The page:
North American NA-21 / XB-21


1st Flight 1936

Crew: Six to eight

Length: 61 ft 9 in (18.82 m)

Wingspan: 95 ft 0 in (28.96 m)

Height: 14 ft 9 in (4.50 m)

Wing area: 1,120 sq ft (104 m2)

Empty weight: 19,082 lb (8,655 kg)

Gross weight: 27,253 lb (12,362 kg)

Max takeoff weight: 40,000 lb (18,144 kg)

Powerplant: 2 × Pratt & Whitney R-2180-A Twin Hornet turbo supercharged radial engines, 1,200 hp (890 kW) each

Propellers: 3-bladed


Maximum speed: 220 mph (350 km/h, 190 kn) at 10,000 feet (3,000 m)

Cruise speed: 190 mph (310 km/h, 170 kn)

Range: 1,960 mi (3,150 km, 1,700 nmi) with 2,200 pounds (1,000 kg) of bombs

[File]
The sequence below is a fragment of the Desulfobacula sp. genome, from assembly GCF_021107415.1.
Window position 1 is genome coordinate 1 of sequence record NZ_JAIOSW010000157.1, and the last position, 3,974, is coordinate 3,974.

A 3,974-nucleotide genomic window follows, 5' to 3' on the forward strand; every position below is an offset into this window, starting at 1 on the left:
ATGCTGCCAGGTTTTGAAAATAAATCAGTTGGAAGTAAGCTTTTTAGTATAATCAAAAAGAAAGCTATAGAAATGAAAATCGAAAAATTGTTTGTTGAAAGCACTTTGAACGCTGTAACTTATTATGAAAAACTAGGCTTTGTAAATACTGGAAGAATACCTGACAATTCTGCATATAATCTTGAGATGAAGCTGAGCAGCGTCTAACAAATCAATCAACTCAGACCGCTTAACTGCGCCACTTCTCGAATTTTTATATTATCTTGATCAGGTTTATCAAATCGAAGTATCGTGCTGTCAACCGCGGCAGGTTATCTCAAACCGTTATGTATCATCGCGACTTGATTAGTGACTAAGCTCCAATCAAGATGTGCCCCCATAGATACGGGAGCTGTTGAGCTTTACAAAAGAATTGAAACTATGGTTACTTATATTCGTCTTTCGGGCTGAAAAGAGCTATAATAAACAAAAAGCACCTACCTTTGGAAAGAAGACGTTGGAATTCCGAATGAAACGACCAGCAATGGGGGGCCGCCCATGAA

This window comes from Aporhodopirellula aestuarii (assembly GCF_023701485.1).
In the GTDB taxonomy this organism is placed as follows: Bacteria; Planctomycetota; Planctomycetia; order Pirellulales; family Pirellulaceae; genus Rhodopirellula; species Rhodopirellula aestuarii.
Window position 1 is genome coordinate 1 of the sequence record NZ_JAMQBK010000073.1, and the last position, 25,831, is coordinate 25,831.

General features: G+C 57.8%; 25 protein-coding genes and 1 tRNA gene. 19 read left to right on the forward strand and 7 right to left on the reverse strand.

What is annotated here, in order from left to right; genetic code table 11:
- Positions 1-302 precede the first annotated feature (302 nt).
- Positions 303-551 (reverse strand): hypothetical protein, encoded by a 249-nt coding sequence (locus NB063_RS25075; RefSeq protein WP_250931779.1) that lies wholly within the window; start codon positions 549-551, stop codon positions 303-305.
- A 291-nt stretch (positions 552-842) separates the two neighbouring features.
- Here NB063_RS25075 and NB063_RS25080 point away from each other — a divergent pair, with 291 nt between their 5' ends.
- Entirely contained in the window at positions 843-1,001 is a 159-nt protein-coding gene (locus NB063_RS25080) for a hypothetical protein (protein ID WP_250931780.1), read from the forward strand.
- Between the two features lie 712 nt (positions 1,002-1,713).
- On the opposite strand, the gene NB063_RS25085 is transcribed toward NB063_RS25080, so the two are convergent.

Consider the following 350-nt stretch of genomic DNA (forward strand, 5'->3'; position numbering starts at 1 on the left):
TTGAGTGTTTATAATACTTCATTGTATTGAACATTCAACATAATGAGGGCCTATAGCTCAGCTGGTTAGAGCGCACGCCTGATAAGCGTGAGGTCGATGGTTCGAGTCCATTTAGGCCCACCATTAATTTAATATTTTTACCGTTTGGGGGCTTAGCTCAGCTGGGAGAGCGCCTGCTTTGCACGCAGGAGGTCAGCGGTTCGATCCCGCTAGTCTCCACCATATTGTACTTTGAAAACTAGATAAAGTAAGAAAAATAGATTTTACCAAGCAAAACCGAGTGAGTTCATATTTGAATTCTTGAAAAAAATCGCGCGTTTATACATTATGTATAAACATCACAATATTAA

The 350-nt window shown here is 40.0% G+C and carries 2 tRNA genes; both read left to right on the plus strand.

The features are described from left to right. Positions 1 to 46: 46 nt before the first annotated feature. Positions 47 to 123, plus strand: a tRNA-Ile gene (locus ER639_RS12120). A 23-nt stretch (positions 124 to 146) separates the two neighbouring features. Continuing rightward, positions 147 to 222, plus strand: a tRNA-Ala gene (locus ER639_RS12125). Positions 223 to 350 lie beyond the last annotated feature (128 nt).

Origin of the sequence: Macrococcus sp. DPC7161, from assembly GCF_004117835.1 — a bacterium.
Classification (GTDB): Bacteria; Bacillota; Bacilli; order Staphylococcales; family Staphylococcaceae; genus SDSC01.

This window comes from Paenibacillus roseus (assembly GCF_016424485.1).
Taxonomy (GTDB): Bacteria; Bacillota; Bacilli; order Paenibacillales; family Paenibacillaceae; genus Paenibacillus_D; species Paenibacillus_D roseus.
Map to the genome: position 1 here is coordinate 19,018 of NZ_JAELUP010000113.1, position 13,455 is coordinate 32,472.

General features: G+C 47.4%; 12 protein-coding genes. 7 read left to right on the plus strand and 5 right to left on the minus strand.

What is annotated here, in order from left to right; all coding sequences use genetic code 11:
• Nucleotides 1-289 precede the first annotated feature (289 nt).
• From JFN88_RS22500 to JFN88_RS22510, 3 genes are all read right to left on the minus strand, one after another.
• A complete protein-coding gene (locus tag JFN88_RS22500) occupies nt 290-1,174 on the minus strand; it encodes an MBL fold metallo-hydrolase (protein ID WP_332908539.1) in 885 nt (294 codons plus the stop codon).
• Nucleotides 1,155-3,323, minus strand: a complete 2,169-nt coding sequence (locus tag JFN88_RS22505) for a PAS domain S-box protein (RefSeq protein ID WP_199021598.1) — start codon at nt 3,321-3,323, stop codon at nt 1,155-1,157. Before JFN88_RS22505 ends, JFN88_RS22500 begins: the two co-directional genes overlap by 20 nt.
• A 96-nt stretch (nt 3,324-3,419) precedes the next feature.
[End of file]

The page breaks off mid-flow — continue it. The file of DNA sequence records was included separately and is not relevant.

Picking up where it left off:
Combat range: 600 mi (970 km, 520 nmi) with 10,000 pounds (4,500 kg) of bombs

Service ceiling: 25,000 ft (7,600 m)

Time to altitude: 10 minutes to 10,000 feet (3,000 m)


Guns: Five .30-calibre machine guns, mounted in single turrets in the nose and dorsal positions, and single manually operated mounts in the waist and ventral positions.

Bombs: Up to 10,000 pounds (4,500 kg) in an internal bay.


The North American XB-21 (manufacturer’s model designation NA-21) and sometimes referred to by the name “Dragon”, was a prototype bomber aircraft developed by North American Aviation in the late 1930s, for evaluation by the United States Army Air Corps.

Evaluated against the Douglas B-18 Bolo, it was found to be considerably more expensive than the rival aircraft, and despite the ordering of a small number of evaluation aircraft, only the prototype was ever built.

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